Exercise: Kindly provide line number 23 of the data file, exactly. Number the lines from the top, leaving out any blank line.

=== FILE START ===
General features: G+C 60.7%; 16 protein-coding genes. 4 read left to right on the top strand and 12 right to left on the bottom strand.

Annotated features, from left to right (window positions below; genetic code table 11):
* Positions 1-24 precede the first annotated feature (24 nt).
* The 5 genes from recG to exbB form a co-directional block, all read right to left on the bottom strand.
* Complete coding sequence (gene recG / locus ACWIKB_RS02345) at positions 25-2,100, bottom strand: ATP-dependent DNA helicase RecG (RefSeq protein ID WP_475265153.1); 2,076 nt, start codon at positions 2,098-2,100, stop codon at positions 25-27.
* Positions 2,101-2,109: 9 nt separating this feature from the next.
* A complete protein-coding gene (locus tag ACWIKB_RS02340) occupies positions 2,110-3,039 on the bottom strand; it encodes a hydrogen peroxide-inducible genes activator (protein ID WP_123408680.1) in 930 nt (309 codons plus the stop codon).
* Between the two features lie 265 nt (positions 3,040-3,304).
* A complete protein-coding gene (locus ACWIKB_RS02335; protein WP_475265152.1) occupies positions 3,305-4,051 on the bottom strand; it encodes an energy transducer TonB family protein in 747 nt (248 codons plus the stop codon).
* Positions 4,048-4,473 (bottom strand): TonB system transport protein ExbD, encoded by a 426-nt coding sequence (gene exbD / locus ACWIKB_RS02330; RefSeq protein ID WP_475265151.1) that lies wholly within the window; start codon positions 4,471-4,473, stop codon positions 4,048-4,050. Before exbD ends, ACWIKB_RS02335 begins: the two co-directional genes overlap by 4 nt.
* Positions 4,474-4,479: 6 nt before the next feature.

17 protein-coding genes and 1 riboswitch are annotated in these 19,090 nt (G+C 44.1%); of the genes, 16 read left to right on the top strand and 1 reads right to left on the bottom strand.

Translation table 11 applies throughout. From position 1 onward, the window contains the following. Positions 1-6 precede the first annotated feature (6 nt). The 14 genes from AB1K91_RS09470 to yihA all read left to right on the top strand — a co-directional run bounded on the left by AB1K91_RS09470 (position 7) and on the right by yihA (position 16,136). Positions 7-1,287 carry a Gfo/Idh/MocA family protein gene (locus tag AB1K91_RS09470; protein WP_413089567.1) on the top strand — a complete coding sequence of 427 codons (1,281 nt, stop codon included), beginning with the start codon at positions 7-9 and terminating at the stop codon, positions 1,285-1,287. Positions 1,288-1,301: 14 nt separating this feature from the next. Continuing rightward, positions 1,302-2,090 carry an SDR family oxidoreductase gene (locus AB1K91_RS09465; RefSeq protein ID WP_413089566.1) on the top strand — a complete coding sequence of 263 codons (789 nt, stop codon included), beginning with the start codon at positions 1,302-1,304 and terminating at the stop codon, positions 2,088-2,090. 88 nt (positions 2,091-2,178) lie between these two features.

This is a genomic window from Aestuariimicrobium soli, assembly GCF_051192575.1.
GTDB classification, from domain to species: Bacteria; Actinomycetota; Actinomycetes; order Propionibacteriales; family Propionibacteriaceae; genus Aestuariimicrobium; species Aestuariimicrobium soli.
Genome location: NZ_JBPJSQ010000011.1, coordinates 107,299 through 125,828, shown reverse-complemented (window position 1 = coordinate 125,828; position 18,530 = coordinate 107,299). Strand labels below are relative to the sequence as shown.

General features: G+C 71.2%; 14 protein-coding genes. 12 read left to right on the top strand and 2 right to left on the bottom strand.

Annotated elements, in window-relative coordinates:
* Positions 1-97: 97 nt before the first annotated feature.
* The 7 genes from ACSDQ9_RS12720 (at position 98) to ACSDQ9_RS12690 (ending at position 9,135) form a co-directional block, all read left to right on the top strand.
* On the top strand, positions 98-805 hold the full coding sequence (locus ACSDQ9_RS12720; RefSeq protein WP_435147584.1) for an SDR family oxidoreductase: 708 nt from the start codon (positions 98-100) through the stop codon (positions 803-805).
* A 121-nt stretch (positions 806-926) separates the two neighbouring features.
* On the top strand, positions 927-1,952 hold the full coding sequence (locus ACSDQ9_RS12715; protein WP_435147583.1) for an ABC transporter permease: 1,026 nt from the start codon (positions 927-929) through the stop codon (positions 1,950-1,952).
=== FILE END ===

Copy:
* On the top strand, positions 927-1,952 hold the full coding sequence (locus ACSDQ9_RS12715; protein WP_435147583.1) for an ABC transporter permease: 1,026 nt from the start codon (positions 927-929) through the stop codon (positions 1,950-1,952).